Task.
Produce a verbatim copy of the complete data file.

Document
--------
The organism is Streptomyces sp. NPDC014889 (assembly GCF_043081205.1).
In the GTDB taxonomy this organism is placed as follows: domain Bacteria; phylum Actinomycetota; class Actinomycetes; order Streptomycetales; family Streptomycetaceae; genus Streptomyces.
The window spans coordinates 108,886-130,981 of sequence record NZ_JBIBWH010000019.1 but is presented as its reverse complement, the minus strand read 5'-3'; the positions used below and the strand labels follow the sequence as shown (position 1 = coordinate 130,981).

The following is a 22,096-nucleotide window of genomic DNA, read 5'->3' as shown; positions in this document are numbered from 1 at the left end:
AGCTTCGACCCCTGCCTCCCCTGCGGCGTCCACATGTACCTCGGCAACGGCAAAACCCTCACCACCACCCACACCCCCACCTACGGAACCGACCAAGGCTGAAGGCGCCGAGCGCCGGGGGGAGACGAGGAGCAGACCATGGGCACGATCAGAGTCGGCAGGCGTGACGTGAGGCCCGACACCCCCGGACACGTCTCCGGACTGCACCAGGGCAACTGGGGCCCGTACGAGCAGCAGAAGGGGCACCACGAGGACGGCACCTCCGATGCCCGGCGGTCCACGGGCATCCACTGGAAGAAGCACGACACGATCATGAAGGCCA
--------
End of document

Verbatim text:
The organism is Streptomyces sp. NPDC014889 (assembly GCF_043081205.1).
In the GTDB taxonomy this organism is placed as follows: domain Bacteria; phylum Actinomycetota; class Actinomycetes; order Streptomycetales; family Streptomycetaceae; genus Streptomyces.
The window spans coordinates 108,886-130,981 of sequence record NZ_JBIBWH010000019.1 but is presented as its reverse complement, the minus strand read 5'-3'; the positions used below and the strand labels follow the sequence as shown (position 1 = coordinate 130,981).

The following is a 22,096-nucleotide window of genomic DNA, read 5'->3' as shown; positions in this document are numbered from 1 at the left end:
AGCTTCGACCCCTGCCTCCCCTGCGGCGTCCACATGTACCTCGGCAACGGCAAAACCCTCACCACCACCCACACCCCCACCTACGGAACCGACCAAGGCTGAAGGCGCCGAGCGCCGGGGGGAGACGAGGAGCAGACCATGGGCACGATCAGAGTCGGCAGGCGTGACGTGAGGCCCGACACCCCCGGACACGTCTCCGGACTGCACCAGGGCAACTGGGGCCCGTACGAGCAGCAGAAGGGGCACCACGAGGACGGCACCTCCGATGCCCGGCGGTCCACGGGCATCCACTGGAAGAAGCACGACACGATCATGAAGGCCA